2. Dedicated Ready Light. On dedicated cameras, flash ready is indicated in the viewfinder. With the flash installed on the camera, turn the flash on while looking in the camera viewfinder. Make sure the beeper on the flash unit is in the ON position. When the beeper signals READY, a light should appear in the viewfinder. On some models with a needle movement, the needle will move to the "X" sync speed to indicate ready. On some cameras, the correct shutter speed is displayed numerically. NOTE: On some cameras, the ready light signal will function at only one camera setting; for example, the AUTO setting on the camera speed dial. (Refer to your camera Owners Manual.)

3. Sufficient Light Indicator (SLI). Some dedicated cameras provide a sufficient light indication in the viewfinder. This signal will appear as a fast blinking light of short duration immediately following the exposure. On some cameras having this function, Vivitar has chosen to favour the audible beep signal and the green indicator lamp (2) as a more positive SLI indication than the camera maker's viewfinder indicator. With the flash in the AUTO mode (or the M/TTL mode with those cameras with TTL) trip the shutter, making sure that you are within the auto operating range. The SLI will verify correct exposure. NOTE: In the TTL position, the SLI cannot be used to pre-check the auto range prior to exposure.

4. ASA/DIN Setting. Some cameras are designed so that the flash information is programmed into the camera body. Modules incorporating this function have an ASA/DIN Selector (1) which must be set so that the film speed set on the camera body matches the film speed set on the module.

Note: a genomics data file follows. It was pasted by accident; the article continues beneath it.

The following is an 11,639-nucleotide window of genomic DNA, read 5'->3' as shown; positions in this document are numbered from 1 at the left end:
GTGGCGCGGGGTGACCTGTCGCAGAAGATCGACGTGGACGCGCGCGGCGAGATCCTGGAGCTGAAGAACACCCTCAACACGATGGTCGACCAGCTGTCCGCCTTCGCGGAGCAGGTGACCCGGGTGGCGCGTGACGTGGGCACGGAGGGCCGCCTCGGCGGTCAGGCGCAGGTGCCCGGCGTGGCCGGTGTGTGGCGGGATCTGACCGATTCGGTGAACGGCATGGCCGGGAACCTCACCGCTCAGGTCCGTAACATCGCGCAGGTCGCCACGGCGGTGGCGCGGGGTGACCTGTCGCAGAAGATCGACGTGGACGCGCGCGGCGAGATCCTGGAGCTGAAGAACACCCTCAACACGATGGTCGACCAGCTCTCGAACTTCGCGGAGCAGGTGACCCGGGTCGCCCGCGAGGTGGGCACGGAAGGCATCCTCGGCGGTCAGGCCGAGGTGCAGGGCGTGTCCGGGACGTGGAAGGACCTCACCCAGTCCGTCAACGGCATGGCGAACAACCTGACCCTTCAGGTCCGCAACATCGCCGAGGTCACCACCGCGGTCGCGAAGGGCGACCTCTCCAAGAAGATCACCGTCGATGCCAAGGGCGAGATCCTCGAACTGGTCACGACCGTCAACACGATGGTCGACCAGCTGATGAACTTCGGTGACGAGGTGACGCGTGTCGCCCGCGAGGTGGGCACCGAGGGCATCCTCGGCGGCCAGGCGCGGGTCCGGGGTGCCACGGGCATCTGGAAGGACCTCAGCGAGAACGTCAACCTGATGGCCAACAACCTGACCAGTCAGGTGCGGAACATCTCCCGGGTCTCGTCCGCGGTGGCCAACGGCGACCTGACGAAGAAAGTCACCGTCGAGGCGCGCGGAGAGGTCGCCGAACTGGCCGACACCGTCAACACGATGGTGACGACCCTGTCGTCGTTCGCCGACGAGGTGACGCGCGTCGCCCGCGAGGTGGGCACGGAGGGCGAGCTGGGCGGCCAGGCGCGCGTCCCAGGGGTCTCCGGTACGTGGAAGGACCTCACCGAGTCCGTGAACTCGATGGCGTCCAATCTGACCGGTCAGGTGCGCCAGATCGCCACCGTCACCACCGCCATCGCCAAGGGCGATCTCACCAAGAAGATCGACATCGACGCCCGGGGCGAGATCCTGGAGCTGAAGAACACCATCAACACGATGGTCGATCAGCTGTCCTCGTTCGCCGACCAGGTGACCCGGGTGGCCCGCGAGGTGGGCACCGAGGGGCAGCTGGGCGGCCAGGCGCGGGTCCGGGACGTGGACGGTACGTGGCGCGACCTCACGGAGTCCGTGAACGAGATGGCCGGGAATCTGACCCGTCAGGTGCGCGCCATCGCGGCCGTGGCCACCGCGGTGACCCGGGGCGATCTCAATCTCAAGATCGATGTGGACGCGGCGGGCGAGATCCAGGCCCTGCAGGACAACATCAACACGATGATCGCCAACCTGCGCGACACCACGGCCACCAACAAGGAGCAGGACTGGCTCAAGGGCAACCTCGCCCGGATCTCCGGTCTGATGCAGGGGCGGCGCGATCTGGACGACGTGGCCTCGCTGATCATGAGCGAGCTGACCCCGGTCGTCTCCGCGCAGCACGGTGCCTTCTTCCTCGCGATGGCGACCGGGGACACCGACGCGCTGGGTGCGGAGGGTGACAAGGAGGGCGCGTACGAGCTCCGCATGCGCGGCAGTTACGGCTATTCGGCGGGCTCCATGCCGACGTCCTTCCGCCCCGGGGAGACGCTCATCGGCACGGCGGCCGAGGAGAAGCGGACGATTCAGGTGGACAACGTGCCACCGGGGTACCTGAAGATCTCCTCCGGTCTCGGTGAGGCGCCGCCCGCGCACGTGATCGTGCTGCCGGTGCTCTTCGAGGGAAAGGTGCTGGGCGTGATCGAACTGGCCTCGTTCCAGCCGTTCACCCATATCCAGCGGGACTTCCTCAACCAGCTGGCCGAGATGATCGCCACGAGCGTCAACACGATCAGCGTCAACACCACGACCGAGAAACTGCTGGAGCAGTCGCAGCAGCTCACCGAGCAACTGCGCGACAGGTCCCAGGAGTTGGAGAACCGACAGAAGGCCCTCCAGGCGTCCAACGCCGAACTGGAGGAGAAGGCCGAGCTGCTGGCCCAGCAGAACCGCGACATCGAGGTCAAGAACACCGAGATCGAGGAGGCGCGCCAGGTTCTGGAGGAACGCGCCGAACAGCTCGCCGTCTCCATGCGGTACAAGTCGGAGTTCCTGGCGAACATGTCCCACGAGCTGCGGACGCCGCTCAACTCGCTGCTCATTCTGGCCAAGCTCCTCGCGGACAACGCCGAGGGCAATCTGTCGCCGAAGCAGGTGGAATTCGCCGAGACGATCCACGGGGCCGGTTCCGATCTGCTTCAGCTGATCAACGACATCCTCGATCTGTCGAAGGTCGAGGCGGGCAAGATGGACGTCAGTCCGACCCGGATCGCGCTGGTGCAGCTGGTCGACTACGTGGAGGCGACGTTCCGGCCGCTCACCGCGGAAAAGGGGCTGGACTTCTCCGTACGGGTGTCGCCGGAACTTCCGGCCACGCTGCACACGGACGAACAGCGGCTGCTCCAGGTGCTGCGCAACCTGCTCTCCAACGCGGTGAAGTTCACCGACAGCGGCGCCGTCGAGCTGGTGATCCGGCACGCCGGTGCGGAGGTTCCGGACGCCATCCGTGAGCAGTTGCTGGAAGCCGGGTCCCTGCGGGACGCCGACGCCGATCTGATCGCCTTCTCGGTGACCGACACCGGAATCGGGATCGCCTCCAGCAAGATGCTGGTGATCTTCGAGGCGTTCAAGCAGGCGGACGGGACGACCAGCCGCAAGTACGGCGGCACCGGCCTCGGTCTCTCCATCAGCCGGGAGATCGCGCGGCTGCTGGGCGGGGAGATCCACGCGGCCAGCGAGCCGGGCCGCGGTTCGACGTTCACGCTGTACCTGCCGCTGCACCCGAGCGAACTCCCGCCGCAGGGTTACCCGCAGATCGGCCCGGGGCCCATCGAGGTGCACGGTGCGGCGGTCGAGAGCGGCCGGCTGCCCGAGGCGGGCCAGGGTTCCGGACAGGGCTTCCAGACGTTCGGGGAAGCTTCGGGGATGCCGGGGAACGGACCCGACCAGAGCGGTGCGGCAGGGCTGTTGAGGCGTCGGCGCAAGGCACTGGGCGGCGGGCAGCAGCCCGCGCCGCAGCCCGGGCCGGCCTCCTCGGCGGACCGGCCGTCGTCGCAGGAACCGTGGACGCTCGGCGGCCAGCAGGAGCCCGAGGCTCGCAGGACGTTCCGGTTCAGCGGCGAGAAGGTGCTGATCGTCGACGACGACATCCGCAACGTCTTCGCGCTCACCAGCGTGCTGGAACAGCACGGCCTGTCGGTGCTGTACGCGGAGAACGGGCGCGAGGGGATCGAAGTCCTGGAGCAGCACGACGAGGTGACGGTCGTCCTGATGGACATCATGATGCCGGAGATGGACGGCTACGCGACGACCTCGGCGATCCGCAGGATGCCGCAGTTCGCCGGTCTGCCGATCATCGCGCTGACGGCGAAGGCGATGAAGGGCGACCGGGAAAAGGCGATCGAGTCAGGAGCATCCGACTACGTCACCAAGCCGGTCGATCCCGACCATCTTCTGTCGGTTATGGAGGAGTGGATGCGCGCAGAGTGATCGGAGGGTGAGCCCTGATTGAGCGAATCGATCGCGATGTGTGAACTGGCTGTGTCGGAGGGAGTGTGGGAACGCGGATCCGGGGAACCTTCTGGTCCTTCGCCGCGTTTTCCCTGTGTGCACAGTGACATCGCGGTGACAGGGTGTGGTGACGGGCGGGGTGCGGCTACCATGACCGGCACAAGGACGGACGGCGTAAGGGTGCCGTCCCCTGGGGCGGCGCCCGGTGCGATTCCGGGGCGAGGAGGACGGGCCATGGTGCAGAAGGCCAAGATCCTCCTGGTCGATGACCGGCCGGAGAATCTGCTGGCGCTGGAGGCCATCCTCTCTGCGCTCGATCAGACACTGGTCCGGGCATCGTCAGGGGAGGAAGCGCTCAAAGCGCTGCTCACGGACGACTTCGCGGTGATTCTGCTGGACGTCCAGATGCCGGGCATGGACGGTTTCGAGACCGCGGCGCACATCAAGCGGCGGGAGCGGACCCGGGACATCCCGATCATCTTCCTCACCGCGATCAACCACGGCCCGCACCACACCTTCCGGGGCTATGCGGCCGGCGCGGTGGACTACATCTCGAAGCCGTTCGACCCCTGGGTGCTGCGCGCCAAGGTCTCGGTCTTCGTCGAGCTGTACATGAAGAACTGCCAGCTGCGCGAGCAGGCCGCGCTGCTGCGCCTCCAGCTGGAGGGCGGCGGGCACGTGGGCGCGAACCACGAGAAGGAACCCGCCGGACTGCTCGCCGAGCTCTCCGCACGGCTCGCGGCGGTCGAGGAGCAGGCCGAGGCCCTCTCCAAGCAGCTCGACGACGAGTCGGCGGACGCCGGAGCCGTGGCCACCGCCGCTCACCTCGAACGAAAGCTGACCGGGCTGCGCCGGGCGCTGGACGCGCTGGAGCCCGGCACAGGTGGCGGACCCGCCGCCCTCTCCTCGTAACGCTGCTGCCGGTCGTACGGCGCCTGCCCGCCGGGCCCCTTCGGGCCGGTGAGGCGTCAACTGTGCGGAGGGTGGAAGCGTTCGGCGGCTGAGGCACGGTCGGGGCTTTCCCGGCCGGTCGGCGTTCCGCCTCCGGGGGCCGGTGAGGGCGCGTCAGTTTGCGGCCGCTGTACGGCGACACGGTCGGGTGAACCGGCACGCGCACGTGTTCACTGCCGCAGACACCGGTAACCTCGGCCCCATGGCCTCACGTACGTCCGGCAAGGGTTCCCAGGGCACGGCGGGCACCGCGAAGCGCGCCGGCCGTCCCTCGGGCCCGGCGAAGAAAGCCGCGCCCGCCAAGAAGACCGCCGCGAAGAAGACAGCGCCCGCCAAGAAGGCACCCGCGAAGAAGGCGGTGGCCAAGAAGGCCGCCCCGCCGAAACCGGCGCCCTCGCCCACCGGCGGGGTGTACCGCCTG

5. Through-The-Lens (TTL) Flash Metering' Some cameras are designed to read the flash exposure within the camera body itself. In this mode, the camera body acts as the flash sensor, turning off the flash when enough light has reached the film for correct exposure. With the flash installed on the camera, set the flash mode selector switch on the module to the M/TTL position (3). Making sure that the flash and camera ASA/DlN film speed settings are the same, select a mid-range lens setting on the flash such as f8 and note the maximum auto distance. Set the lens to the ,-stop indicated. Making sure that the beeper on the module is in the ON position, focus at a subject within the auto distance. Press the shutter release. The flash will fire and a long "beeeep" will be heard, and the green indicator lamp will light to indicate proper TTL flash exposure. Now change the lens setting to a smaller f-stop value, e.g. f1 6. Focus at the same subject and press the shutter release again. No long "beeeep" will be heard, indicating an out of range flash position and telling you that the camera did not receive enough light or proper exposure. By using the flash calculator scale, the maximum auto distance can always be calculated in advance for non-bounce, non-filtered flash shots. When the Sufficient Light signal is not achieved in the TTL operating mode, open the lens to a wider setting and shoot again. (NOTE: Film must be in the camera to test TTL function.)